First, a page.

The document also recommends corridors that will act as “road links”, or extensions of existing or proposed arterial corridors to improve inter-city connectivity, including the Urban Extension Road 2.

The document notes that buses are the preferred and most accessible public transport system.

“A detailed analysis of Public Transport Accessibility Levels (PTAL) shall be adopted for the city. This shall be operationalised through an expert agency to be updated and notified from time to time. PTAL mapping will help evaluate the public transport outreach and spatially distinguish high-accessibility areas from low. The analysis shall include all shared modes with fixed routes and fixed fares, including contract IPT modes such as Gramin Seva, autorickshaws, maxi cabs, RTVs, etc., apart from buses, metro rail and their feeder services. Based on such an analysis, the entire city can be divided into different grades,” it stated.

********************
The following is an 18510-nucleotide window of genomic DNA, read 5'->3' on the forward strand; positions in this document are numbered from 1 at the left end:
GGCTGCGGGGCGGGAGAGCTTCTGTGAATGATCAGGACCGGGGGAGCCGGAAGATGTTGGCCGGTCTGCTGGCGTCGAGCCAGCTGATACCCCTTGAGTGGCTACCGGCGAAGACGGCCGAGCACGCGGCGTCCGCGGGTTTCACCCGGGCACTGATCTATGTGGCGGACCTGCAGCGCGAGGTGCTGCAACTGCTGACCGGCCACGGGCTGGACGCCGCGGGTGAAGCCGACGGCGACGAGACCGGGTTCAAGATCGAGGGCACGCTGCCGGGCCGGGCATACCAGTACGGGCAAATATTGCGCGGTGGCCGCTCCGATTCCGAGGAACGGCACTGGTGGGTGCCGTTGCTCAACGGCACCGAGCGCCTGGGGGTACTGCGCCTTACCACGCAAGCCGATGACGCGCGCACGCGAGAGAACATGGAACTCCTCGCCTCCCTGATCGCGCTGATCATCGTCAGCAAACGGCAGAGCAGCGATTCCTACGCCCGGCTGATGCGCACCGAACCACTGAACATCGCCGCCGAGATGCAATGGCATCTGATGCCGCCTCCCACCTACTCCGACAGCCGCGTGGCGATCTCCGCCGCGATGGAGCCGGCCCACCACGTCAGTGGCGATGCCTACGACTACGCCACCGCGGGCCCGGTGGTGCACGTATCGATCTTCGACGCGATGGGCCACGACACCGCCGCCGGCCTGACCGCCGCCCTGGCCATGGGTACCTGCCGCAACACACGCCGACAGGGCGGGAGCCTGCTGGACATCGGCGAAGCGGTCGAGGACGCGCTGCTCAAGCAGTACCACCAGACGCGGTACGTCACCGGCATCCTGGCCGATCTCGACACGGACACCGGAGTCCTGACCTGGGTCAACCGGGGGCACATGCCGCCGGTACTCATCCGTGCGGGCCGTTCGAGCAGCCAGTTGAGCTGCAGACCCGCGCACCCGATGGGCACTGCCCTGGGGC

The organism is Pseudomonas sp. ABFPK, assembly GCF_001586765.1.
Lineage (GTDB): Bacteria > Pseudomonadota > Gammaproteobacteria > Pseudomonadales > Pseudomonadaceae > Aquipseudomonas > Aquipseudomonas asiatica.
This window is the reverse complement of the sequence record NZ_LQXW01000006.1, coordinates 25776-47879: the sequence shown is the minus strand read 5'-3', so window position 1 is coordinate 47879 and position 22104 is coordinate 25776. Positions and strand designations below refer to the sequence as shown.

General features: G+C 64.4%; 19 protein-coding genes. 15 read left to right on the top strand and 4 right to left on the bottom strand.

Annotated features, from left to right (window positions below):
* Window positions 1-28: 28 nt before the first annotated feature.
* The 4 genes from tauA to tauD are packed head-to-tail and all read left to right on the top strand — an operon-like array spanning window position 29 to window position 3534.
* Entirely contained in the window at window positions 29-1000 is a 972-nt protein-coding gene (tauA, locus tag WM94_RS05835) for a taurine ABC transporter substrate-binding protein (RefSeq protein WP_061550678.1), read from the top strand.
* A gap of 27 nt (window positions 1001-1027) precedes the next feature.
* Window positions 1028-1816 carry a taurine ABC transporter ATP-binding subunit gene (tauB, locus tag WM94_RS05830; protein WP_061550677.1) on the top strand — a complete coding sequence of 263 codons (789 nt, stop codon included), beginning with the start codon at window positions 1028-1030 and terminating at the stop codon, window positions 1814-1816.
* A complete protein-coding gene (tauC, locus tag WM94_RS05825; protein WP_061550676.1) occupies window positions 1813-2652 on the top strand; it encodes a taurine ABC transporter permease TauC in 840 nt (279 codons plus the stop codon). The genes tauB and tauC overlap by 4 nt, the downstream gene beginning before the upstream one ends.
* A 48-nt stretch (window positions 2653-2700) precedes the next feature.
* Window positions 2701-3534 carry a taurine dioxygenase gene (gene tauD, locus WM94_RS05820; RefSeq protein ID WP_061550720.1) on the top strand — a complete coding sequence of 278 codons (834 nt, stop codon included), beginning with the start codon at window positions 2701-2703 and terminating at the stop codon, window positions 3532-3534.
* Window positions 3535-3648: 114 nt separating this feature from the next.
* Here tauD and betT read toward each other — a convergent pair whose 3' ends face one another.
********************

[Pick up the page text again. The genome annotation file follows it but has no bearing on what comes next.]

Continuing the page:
The MPD also said the emergence of shared mobility options, complemented by the expansion of the metro network, is gradually changing mobility choices made by commuters from private ownership to shared or public transport-oriented options. It also suggests running special Metro and bus services at night, apart from operating express transport routes.

“Ring Rail, a part of Delhi’s legacy infrastructure, is being used for transporting freight and is presently running at only 50% of its potential passenger ridership. While the Ring Rail plays a significant role in freight transport and keeps almost 20,000 trucks off Delhi’s roads, its role in transporting people needs to be re-imagined,” the document said.